1. Local socio-economic and political problems: Interview participants shared with me their country’s specific educational quality problems. For example, Jordan, Lebanon and Tunisia all have issues of inequitable access and educational opportunities. This is exacerbated when poor children are concentrated in low quality public schools while more well to do students are concentrated in private schools. All three countries also suffer from an urban-rural divide with urban public schools having a higher quality level of teachers, facilities and resources compared with rural schools. In addition, in both Lebanon and Jordan, the presence of Syrian refugees in the public school system has placed an enormous burden on public school systems.

In summary, while ARAIEQ was a laudable attempt at building knowledge capacity among the region’s countries, the policy transfer and policy learning that took place was limited to a small number of technical specialists.  In addition, universalizing educational quality solutions rarely are able to address deeper issues of socio-economic inequities and the lack of political transparency and accountability.  As an expert I interviewed put it, despite such regional initiatives, “the problems are still there, but worse”. Perhaps we require an alternative vision and paradigm to educational quality rooted in our communities with students, teachers and parents working collaboratively to achieve the vision for an equitable and just education.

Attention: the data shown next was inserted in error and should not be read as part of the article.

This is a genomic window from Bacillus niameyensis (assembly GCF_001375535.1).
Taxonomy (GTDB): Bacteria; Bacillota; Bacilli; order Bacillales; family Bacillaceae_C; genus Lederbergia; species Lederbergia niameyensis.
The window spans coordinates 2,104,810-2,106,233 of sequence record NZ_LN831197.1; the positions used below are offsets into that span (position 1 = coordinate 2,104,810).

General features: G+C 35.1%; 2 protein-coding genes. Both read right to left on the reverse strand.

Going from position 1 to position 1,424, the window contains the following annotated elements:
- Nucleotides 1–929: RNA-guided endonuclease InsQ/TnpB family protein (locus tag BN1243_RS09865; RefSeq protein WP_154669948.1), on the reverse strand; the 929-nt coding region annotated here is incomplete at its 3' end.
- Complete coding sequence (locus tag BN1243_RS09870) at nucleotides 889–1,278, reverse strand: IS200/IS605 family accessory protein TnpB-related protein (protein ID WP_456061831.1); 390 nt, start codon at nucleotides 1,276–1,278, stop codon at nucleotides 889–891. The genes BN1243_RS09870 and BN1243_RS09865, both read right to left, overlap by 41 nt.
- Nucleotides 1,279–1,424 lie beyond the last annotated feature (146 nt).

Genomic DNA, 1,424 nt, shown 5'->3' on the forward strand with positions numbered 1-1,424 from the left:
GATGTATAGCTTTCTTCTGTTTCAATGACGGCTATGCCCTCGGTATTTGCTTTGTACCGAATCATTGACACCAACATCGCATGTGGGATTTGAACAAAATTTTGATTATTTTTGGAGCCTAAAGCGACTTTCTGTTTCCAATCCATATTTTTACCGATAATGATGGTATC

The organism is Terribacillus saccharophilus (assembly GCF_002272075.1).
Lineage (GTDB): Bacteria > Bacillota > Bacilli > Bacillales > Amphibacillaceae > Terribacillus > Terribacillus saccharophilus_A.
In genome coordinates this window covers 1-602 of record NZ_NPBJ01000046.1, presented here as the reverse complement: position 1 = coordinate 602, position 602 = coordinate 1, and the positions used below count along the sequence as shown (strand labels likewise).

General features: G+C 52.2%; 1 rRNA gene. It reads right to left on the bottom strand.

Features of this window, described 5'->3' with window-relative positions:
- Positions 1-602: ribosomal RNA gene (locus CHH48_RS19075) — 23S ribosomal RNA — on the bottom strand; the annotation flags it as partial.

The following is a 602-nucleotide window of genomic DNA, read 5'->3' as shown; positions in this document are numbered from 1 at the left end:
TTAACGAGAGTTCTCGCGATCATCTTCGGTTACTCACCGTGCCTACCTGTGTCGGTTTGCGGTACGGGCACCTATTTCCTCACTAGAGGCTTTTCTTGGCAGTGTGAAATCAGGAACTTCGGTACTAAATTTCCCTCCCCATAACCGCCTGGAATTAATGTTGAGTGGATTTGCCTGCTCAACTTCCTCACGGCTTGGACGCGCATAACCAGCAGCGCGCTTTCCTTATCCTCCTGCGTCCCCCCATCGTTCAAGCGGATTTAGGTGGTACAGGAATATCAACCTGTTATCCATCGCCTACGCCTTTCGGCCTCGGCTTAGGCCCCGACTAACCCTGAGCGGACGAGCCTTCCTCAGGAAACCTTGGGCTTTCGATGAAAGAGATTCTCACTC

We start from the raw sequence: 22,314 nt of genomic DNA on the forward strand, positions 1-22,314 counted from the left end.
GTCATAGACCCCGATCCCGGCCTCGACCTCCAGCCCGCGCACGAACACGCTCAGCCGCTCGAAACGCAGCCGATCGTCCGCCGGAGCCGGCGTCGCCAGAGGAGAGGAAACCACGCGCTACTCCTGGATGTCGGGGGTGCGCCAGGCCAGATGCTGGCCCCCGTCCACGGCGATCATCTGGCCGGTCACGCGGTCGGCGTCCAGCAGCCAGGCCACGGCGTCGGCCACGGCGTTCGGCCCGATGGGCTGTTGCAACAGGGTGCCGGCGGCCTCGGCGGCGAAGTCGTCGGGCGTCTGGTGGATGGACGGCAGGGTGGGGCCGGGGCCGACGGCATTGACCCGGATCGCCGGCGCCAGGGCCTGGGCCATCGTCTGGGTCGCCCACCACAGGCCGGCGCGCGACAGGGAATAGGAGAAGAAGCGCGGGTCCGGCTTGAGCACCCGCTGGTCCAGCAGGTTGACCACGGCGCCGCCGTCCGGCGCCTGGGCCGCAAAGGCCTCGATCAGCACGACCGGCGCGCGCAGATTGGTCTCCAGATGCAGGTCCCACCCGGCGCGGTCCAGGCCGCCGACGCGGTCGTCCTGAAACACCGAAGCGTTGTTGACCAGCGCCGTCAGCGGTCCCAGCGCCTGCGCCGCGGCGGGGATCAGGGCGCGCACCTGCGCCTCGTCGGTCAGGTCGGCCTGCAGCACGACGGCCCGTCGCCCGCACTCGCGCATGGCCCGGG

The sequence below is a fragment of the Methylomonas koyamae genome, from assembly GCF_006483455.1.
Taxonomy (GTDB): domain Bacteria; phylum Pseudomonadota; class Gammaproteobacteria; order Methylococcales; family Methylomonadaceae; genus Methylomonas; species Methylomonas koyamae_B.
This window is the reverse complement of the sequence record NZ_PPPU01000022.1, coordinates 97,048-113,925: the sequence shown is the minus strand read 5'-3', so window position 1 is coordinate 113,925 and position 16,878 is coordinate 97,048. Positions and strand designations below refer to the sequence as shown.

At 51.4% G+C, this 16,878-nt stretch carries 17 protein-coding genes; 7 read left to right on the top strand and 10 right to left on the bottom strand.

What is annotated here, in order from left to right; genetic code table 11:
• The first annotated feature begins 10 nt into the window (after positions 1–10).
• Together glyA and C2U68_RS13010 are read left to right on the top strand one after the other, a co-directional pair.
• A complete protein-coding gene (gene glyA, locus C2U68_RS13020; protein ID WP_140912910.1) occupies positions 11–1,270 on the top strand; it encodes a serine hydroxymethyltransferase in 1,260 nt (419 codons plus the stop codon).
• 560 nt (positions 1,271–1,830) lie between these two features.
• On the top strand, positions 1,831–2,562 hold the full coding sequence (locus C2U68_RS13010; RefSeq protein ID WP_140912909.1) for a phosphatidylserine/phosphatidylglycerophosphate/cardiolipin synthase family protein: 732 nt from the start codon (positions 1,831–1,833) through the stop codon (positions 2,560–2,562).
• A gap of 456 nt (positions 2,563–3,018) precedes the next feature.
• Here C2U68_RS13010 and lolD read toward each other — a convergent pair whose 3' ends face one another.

Dr. Clara Morgan is Assistant Professor in Political Science at UAE University. Her research interests include the global governance of education and educational developments in the MENA region. She can be reached at clara.morgan@uaeu.ac.ae.  To learn more about this research study, please visit: edqualityMENA.org